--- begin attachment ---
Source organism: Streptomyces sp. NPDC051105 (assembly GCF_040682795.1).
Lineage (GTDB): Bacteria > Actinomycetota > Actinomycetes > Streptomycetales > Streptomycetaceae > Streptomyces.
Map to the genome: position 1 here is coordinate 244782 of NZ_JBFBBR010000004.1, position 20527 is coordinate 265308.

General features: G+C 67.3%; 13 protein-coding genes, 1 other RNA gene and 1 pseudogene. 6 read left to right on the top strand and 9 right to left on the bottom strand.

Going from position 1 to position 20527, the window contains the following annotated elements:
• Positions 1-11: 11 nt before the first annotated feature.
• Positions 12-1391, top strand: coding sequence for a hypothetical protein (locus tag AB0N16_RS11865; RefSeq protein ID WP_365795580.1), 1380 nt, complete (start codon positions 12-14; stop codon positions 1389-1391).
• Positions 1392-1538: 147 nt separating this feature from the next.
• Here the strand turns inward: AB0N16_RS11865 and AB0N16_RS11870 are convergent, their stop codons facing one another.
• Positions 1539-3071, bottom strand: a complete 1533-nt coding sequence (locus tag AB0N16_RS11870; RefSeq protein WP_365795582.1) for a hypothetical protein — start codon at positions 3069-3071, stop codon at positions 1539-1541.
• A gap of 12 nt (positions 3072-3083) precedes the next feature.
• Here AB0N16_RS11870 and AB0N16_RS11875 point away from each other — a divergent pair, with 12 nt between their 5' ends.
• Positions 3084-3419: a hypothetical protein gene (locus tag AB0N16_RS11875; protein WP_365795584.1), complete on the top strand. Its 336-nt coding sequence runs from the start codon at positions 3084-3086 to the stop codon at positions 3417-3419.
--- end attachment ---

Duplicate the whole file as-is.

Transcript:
Source organism: Streptomyces sp. NPDC051105 (assembly GCF_040682795.1).
Lineage (GTDB): Bacteria > Actinomycetota > Actinomycetes > Streptomycetales > Streptomycetaceae > Streptomyces.
Map to the genome: position 1 here is coordinate 244782 of NZ_JBFBBR010000004.1, position 20527 is coordinate 265308.

General features: G+C 67.3%; 13 protein-coding genes, 1 other RNA gene and 1 pseudogene. 6 read left to right on the top strand and 9 right to left on the bottom strand.

Going from position 1 to position 20527, the window contains the following annotated elements:
• Positions 1-11: 11 nt before the first annotated feature.
• Positions 12-1391, top strand: coding sequence for a hypothetical protein (locus tag AB0N16_RS11865; RefSeq protein ID WP_365795580.1), 1380 nt, complete (start codon positions 12-14; stop codon positions 1389-1391).
• Positions 1392-1538: 147 nt separating this feature from the next.
• Here the strand turns inward: AB0N16_RS11865 and AB0N16_RS11870 are convergent, their stop codons facing one another.
• Positions 1539-3071, bottom strand: a complete 1533-nt coding sequence (locus tag AB0N16_RS11870; RefSeq protein WP_365795582.1) for a hypothetical protein — start codon at positions 3069-3071, stop codon at positions 1539-1541.
• A gap of 12 nt (positions 3072-3083) precedes the next feature.
• Here AB0N16_RS11870 and AB0N16_RS11875 point away from each other — a divergent pair, with 12 nt between their 5' ends.
• Positions 3084-3419: a hypothetical protein gene (locus tag AB0N16_RS11875; protein WP_365795584.1), complete on the top strand. Its 336-nt coding sequence runs from the start codon at positions 3084-3086 to the stop codon at positions 3417-3419.